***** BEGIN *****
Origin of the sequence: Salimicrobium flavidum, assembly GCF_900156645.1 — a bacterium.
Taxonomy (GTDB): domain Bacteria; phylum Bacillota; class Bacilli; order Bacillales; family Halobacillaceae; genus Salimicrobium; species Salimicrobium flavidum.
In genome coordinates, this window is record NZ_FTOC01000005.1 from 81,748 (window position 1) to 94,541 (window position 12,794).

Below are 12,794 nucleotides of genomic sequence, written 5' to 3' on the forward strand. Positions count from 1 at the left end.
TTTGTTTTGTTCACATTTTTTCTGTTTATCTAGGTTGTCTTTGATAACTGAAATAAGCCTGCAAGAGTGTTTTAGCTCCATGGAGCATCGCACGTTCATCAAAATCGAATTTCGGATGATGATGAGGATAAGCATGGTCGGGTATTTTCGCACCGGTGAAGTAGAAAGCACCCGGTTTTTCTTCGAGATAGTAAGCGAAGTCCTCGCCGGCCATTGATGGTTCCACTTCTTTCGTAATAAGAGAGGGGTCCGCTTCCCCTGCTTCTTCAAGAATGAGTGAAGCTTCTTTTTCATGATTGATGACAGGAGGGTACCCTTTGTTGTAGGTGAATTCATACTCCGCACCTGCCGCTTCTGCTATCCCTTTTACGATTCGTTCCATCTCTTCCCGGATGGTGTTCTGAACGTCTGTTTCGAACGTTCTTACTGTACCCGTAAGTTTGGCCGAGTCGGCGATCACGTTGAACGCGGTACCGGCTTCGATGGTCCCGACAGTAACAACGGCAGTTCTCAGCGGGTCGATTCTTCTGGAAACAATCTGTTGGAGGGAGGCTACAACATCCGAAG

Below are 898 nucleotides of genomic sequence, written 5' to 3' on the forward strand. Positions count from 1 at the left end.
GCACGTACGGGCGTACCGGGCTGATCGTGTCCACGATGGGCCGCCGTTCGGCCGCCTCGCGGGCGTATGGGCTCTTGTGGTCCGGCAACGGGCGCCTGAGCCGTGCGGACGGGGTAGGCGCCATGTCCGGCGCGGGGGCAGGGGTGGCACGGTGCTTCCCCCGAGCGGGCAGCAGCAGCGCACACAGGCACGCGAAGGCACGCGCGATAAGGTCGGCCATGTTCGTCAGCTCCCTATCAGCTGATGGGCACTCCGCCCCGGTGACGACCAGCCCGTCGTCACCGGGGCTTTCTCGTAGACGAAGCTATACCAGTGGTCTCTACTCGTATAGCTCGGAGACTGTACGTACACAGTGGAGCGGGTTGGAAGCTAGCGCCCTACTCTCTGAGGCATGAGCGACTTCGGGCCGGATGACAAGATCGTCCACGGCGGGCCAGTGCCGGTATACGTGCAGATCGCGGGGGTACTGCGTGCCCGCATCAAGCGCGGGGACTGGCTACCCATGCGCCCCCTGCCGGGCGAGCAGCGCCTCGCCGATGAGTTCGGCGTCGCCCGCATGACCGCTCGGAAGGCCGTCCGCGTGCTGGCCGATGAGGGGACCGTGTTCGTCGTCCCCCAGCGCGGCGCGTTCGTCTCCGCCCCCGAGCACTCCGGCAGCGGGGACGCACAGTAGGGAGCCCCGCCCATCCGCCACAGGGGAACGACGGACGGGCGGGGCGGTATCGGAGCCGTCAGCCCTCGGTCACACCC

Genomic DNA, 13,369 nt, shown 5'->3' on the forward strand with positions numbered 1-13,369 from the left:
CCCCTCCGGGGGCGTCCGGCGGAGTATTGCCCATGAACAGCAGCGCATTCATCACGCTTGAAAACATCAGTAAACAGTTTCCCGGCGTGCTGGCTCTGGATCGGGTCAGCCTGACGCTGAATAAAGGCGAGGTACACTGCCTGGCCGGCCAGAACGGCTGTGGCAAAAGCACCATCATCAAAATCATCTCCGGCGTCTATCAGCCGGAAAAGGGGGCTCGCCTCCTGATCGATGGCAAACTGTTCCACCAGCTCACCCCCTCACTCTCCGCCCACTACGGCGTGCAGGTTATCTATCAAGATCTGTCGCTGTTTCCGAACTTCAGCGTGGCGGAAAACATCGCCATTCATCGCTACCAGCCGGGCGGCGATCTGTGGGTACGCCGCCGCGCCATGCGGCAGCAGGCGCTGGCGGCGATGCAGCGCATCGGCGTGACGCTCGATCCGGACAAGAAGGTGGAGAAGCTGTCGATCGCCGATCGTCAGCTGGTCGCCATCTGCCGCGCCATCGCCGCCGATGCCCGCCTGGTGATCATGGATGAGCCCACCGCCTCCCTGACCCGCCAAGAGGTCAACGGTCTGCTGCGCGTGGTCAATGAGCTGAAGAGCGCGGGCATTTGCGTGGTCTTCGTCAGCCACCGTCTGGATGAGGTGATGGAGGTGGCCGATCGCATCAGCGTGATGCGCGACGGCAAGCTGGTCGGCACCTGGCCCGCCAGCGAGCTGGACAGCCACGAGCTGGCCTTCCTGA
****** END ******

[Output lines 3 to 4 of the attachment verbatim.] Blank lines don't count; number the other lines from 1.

In genome coordinates, this window is record NZ_FTOC01000005.1 from 81,748 (window position 1) to 94,541 (window position 12,794).

Below are 12,794 nucleotides of genomic sequence, written 5' to 3' on the forward strand. Positions count from 1 at the left end.